January 6, 2006
Java village buried by landslide

Scores of people are feared dead after more than 100 homes were buried by a landslide triggered by heavy rains in Central Java, Indonesia.

A local official said 14 bodies had been found so far in Sijeruk village. {{more}}

Rescuers are also looking for survivors after flash floods and landslips killed at least 77 people in East Java earlier this week.

Environmentalists have warned that deforestation on Java is exacerbating the effects of floods and landslides.

Tons of mud and rubble poured down onto the village of Sijeruk just after dawn, local time, on Wednesday, sweeping away more than 100 houses.

Sijeruk is home to some 700 people, but many were thought to have fled their homes before the landslide because of the heavy rains, Budi Warityo, a police officer at the scene, told the Associated Press.

Regional official Hadi Supeno estimated about 100 people may have been buried. Earlier estimates were higher.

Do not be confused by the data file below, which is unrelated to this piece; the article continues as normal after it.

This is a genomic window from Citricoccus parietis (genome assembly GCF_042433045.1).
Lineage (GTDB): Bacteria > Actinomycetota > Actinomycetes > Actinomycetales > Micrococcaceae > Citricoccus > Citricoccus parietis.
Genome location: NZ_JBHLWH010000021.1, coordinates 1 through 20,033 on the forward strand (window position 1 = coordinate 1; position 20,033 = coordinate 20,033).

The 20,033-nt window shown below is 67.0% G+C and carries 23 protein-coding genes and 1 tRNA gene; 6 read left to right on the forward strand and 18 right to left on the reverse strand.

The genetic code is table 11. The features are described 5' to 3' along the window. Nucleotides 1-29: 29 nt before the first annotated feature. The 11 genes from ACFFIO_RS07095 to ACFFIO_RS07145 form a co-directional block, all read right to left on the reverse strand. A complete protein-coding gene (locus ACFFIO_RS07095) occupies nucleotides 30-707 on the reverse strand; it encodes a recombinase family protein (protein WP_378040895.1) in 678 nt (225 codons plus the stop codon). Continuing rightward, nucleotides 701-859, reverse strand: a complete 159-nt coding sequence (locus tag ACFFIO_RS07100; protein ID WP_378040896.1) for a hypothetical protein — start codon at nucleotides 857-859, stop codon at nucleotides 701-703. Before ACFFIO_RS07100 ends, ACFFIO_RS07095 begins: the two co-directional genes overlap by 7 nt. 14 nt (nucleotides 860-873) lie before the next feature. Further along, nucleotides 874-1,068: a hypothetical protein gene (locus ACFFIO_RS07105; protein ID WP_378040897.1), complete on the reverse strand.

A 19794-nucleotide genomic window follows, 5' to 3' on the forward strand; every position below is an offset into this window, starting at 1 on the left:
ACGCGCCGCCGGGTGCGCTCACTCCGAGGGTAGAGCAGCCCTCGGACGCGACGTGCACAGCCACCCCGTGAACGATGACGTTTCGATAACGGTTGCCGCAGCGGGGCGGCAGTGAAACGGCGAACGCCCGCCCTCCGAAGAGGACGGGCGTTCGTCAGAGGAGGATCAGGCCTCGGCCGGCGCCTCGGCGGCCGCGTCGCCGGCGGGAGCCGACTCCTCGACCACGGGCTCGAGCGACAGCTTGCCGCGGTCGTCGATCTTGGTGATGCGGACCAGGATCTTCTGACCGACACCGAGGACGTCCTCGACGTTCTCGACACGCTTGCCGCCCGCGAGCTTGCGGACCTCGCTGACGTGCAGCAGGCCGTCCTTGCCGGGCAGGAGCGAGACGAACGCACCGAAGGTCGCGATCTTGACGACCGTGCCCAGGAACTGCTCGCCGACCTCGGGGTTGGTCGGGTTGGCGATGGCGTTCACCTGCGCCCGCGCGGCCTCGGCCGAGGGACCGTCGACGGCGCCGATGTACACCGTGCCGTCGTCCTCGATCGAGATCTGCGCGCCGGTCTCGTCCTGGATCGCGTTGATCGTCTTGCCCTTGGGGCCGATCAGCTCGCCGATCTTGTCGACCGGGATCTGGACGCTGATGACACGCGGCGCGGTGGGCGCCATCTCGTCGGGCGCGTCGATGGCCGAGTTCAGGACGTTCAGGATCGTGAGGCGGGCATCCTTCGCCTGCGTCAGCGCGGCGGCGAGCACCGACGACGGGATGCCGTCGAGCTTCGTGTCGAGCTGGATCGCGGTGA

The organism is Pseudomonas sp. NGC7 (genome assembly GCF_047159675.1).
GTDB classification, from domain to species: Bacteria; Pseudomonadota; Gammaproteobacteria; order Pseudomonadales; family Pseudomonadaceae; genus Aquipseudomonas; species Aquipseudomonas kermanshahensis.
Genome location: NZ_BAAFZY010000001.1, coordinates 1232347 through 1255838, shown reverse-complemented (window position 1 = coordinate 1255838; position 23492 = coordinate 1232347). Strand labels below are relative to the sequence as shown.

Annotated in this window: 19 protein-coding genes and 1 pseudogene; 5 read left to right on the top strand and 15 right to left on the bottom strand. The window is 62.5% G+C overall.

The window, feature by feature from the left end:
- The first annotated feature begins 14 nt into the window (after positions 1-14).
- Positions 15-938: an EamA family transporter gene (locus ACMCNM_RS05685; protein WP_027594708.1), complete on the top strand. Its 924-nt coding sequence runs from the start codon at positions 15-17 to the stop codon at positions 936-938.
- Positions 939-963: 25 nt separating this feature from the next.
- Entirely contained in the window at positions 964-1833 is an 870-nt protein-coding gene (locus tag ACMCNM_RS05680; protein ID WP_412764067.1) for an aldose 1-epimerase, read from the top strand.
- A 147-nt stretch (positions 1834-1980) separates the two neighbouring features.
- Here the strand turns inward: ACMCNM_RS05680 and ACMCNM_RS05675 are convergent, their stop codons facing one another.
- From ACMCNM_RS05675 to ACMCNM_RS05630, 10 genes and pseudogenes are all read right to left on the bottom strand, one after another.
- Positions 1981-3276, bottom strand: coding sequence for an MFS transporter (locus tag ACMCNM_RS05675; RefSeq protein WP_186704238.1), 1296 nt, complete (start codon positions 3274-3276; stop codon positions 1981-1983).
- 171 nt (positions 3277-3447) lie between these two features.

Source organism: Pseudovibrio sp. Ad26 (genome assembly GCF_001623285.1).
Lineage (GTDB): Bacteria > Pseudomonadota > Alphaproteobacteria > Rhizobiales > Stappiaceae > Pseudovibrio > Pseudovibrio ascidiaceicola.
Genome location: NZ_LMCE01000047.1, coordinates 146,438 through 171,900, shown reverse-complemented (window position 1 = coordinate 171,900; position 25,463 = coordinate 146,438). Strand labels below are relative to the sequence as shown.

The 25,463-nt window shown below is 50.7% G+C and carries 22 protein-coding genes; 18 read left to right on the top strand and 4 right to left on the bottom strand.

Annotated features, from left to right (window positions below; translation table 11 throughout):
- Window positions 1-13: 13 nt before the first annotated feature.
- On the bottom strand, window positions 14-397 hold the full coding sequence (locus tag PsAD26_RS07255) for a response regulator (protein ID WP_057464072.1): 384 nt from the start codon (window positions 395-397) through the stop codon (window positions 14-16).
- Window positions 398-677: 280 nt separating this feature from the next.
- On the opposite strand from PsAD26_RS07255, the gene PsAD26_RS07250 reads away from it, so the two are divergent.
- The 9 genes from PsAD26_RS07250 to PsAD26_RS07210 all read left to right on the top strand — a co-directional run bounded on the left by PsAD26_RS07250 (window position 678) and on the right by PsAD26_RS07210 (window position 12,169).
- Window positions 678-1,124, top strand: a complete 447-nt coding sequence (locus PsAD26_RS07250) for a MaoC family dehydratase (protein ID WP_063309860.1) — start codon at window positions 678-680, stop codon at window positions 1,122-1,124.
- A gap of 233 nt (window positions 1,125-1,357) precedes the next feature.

District welfare official Umar Yulianto said nine of 13 people found alive at the scene later died in hospital.

The authorities have sent earth-moving equipment to the area to help the search for survivors.

The incident happened as police, soldiers, villagers and volunteers continued to pull bodies from the sludge and wreckage from four villages in Jember district, East Java, after flash floods and landslides there earlier this week triggered by days of heavy rain.

Officials say that more than 2,500 buildings have been destroyed, and they expect to find more bodies as the debris is cleared.

Flash flooding and landslides are common in Indonesia, especially during the rainy season between November and March.

Environmentalists say that much of the forest cover in the area – which would normally absorb some of the rain and prevent the hillsides from slipping – has been cut down in recent years, exacerbating its effects.

A recent UN report suggested that deforestation cannot be blamed for widespread flooding such as the deadly deluges in the southern US last year – which are the result of climatic patterns – but does contribute to small-scale flooding. (BBC)